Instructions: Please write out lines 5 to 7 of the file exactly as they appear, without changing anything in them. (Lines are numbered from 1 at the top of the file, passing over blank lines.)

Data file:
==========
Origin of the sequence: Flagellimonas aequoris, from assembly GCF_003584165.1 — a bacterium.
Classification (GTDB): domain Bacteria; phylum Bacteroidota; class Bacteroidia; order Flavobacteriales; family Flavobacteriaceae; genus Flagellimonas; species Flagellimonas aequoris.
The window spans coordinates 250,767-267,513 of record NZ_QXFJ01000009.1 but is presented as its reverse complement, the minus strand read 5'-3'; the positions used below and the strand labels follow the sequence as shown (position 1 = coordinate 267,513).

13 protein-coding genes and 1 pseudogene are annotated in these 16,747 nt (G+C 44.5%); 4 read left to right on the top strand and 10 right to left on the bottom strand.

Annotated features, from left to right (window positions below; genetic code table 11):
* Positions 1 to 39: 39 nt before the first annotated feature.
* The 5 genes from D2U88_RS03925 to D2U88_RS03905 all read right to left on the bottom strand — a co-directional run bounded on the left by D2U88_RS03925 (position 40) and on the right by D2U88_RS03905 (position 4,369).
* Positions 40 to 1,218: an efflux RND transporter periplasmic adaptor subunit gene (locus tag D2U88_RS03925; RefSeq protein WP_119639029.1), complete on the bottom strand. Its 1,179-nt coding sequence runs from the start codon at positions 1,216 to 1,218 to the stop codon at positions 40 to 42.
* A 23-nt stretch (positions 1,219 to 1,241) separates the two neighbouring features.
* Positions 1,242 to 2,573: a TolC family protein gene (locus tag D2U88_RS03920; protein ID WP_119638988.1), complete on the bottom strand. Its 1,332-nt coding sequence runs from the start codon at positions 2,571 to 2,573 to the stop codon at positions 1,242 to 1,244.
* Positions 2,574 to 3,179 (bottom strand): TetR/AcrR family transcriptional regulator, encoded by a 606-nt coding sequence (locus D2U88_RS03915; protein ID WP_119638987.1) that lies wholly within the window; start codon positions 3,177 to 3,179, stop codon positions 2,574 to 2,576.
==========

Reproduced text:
Annotated features, from left to right (window positions below; genetic code table 11):
* Positions 1 to 39: 39 nt before the first annotated feature.
* The 5 genes from D2U88_RS03925 to D2U88_RS03905 all read right to left on the bottom strand — a co-directional run bounded on the left by D2U88_RS03925 (position 40) and on the right by D2U88_RS03905 (position 4,369).